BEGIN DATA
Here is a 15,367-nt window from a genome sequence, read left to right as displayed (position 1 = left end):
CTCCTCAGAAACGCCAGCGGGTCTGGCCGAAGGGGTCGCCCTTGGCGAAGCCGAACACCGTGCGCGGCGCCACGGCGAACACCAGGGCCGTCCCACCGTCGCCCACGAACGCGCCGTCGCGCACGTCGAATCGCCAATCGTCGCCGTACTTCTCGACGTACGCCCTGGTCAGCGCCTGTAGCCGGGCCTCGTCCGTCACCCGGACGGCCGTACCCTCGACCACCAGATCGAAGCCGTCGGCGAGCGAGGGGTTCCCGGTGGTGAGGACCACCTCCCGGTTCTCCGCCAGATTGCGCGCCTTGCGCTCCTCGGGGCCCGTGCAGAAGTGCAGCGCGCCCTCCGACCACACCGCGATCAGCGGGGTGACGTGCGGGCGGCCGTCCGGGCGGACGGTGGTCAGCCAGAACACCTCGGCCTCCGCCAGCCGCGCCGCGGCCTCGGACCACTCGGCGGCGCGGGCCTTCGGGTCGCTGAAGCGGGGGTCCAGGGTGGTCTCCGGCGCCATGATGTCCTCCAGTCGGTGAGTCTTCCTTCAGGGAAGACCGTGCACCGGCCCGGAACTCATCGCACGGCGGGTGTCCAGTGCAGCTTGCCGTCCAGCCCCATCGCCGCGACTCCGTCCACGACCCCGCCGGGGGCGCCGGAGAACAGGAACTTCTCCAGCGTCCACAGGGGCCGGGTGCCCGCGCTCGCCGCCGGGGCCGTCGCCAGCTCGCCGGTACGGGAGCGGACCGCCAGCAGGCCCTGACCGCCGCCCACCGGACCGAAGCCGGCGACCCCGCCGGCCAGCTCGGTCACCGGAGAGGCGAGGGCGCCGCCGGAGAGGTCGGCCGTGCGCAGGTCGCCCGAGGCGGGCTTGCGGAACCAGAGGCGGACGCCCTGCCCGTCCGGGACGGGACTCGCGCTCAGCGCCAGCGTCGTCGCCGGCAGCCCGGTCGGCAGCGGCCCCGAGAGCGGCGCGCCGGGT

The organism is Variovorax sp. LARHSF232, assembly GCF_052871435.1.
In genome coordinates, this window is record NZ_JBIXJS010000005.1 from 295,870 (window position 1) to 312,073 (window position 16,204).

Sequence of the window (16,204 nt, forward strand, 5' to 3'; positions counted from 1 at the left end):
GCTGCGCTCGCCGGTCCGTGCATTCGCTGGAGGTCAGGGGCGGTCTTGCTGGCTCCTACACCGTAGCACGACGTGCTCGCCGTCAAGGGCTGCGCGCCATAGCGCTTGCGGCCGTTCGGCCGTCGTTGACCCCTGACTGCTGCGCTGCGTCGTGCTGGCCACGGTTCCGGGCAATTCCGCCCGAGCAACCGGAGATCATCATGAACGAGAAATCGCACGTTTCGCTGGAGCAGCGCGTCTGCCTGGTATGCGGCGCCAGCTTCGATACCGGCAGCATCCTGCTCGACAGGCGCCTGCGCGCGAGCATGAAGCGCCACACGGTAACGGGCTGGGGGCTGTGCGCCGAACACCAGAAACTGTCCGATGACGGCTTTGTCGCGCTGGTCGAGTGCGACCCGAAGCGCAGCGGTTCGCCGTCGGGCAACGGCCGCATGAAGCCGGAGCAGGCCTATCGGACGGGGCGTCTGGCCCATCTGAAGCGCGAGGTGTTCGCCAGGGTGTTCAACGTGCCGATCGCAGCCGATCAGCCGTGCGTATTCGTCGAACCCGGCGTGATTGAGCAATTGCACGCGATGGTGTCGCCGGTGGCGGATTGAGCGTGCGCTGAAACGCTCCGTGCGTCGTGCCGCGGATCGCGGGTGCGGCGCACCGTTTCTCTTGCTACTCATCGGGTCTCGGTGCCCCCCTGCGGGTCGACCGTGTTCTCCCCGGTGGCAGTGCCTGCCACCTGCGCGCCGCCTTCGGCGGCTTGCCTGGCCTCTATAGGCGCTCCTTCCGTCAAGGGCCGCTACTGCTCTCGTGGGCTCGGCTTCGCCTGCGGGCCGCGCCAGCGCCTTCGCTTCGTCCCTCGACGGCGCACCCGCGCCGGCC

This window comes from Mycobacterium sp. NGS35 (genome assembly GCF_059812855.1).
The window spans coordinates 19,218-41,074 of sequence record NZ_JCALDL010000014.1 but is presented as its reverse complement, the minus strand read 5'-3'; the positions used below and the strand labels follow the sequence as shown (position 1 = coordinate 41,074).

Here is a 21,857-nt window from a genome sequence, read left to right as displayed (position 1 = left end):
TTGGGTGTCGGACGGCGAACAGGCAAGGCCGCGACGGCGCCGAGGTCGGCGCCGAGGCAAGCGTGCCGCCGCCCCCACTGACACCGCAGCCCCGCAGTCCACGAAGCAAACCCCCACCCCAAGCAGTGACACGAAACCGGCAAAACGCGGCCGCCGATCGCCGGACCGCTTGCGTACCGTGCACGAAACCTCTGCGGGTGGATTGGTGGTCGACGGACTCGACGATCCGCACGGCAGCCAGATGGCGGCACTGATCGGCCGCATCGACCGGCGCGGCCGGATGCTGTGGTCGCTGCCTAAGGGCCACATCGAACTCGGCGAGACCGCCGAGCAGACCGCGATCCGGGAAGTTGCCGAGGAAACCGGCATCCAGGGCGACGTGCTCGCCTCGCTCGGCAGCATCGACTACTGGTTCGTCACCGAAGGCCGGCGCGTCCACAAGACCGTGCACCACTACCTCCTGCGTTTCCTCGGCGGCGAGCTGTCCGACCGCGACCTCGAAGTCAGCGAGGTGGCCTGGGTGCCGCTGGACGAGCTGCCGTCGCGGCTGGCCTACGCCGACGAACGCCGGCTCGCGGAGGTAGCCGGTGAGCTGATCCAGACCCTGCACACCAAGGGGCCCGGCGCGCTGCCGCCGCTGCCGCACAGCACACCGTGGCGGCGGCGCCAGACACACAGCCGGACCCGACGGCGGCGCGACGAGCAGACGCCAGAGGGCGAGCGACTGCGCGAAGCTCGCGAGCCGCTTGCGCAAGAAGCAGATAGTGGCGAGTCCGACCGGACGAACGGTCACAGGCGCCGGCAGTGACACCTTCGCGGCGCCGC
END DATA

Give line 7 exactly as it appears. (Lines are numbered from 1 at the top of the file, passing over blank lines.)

This window comes from Mycobacterium sp. NGS35 (genome assembly GCF_059812855.1).